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January 17, 2018
Federalism was not something Thant Thet Oo Khant, a 20-year-old student at Myanmar’s Yadanabon University, knew a lot about before taking an iPACE class at the U.S. Embassy Jefferson Center in Mandalay.
But the more he learned about federalism, including the U.S. system of government established under the Constitution, and discussed it with friends in his university book club, the more he believed that it was a good fit for his country too.
“Our country has many races,” explains Thant Thet Oo Khant. “I believe a federalist system can provide us with the space to effectively co-exist.”
Myanmar, formerly known as Burma, is a Southeast Asian country that borders giants China and India, as well as Bangladesh, Laos, and Thailand. The country has been in democratic transition since 2010, following five decades of authoritarian rule. It is made up of 15 states and divisions and 135 indigenous ethnic groups. Various regional and ethnic conflicts continue throughout the country, giving Myanmar the dubious distinction of having the world’s longest ongoing civil war.
Thant Thet Oo Khant studied federalism at the Institute for Political and Civic Engagement (iPACE), which is at the forefront of training Myanmar’s future change-makers. The civil society program is run by World Learning, an international non-governmental organization that works in partnership with the U.S. Embassy in Myanmar. Since its founding in 2012, iPACE has trained more than 2,000 civic leaders on the principles of civil society and participatory democracy. iPACE alumni represent a diverse group of 50 ethnicities from all of Myanmar’s states and divisions as well as all major religions in the country.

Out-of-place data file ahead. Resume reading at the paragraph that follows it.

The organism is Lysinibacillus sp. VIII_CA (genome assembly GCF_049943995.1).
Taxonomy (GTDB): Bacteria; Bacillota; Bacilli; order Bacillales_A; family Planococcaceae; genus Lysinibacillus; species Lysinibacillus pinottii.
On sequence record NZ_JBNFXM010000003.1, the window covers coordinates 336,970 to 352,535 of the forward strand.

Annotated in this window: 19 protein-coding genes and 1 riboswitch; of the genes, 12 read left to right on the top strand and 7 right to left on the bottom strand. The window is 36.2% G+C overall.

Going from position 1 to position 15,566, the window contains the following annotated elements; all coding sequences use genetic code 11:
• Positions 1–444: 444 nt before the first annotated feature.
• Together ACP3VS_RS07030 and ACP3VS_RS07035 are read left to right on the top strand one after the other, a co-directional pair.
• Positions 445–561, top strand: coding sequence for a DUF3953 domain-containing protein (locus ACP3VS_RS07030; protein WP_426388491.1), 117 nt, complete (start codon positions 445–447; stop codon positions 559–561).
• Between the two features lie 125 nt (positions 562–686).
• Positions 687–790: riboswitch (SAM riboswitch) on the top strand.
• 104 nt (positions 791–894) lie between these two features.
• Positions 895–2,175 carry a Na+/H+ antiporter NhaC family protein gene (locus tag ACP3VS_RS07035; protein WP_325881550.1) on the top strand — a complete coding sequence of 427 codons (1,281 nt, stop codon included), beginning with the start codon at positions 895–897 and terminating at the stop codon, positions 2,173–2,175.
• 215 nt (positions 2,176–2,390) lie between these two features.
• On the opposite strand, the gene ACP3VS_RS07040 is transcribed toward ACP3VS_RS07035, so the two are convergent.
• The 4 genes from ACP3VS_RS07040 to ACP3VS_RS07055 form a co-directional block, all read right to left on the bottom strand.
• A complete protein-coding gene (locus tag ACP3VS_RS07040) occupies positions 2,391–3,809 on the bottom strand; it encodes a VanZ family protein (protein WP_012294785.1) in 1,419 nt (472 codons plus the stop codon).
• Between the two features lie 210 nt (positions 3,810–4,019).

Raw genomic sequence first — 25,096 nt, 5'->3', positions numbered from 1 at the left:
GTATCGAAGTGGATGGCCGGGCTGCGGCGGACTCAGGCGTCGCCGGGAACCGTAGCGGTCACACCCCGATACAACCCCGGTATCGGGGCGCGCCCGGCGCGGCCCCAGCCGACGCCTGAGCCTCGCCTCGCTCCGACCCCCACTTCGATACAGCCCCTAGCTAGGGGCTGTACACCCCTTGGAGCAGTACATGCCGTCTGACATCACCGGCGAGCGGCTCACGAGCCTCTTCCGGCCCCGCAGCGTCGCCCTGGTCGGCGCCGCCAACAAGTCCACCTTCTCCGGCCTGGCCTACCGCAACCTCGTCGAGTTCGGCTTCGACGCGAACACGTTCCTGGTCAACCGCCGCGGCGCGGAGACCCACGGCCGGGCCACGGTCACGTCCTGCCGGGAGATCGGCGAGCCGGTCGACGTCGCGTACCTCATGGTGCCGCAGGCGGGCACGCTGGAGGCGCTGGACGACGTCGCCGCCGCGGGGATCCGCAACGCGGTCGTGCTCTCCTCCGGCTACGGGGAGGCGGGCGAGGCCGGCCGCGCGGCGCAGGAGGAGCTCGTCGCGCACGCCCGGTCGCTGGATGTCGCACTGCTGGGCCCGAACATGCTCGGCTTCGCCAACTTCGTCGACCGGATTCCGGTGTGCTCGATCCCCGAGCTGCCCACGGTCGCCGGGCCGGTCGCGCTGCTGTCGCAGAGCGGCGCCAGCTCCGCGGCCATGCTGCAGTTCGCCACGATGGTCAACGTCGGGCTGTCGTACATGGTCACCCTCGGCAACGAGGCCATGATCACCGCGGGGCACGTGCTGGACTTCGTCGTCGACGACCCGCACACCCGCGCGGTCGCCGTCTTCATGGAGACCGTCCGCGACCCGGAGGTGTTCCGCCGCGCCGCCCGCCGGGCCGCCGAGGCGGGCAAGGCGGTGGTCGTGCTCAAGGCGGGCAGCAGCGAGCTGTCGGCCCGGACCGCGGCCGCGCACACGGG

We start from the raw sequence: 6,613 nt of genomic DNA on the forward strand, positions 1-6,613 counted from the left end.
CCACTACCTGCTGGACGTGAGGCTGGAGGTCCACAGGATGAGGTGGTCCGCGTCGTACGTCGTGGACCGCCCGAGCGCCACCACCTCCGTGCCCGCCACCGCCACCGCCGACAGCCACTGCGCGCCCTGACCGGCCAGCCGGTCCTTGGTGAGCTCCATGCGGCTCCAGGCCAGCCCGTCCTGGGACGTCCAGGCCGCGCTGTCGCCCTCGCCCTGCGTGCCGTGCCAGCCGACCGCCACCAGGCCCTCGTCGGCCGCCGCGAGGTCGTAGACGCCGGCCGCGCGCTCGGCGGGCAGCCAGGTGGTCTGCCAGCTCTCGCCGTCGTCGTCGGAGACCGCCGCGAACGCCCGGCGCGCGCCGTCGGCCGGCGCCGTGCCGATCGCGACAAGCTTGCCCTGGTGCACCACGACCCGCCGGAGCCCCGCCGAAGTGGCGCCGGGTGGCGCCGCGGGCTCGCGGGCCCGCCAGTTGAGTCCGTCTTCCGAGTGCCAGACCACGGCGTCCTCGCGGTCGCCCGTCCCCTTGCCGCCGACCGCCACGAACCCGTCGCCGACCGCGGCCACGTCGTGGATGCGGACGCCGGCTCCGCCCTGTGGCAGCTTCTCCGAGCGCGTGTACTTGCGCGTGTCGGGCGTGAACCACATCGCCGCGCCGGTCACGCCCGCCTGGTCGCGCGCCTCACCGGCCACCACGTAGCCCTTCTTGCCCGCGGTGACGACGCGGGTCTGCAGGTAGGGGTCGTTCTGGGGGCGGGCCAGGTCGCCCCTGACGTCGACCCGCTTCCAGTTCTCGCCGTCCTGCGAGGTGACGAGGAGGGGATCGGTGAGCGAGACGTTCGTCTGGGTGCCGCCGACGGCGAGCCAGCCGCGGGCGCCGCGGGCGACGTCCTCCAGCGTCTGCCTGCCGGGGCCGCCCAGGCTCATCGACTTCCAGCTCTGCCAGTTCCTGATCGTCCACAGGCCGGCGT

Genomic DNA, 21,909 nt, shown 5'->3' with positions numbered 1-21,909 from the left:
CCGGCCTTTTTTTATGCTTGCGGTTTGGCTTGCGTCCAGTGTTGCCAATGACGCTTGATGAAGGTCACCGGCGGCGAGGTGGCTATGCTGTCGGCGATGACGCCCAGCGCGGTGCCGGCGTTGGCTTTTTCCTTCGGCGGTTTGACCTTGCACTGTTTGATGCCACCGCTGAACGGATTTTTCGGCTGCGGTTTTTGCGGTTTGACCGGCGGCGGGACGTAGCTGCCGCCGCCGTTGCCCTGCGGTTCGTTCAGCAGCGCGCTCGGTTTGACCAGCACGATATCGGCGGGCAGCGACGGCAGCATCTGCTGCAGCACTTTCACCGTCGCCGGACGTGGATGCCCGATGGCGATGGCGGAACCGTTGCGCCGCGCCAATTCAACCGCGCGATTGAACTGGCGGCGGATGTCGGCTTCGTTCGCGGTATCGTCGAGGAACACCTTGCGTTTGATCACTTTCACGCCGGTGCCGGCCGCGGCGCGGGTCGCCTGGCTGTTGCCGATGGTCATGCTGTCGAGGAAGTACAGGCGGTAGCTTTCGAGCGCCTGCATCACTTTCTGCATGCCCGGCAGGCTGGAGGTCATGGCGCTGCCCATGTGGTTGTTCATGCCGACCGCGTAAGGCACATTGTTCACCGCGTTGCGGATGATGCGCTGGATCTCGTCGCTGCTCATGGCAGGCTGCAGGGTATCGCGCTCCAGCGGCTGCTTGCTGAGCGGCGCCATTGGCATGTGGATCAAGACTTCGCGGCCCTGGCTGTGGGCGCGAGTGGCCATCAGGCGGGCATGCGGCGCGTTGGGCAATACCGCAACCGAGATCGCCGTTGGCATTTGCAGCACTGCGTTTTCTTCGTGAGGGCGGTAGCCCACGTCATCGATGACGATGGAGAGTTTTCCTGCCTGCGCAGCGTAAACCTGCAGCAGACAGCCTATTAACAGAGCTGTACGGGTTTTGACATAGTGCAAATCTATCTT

Thant Thet Oo Khant’s iPACE trainer encouraged class participants to look for ways to apply the concepts of federalism in their own lives. As an active member of the student union, he knew exactly where he wanted to start.
“There had been discussion prior to this that the way our union was structured was not representative of all the diverse backgrounds of people that attend the university,” Thant Thet Oo Khant explains. The current student union is managed by a permanent committee of nine elected members — including Thant Thet Oo Khant — who represent the largest ethnic groups. But this summer, the student body will hold an election that will — for the first time — elect permanent members not based on ethnic representation but based on merit. It will also add an advisory committee representing the university’s 21 student majors.
Thant Thet Oo Khant’s got even bigger plans once the new student body structure is in place, including revamping the election system, creating voter education, and maybe even stepping down from his leadership position. “The Leadership course I took at iPACE also taught me that I don’t have to be at the forefront running the movement in order to lead it,” he says. “I can be a different type of a leader. I can step down and lead the thought process — I feel I will have a bigger impact this way.”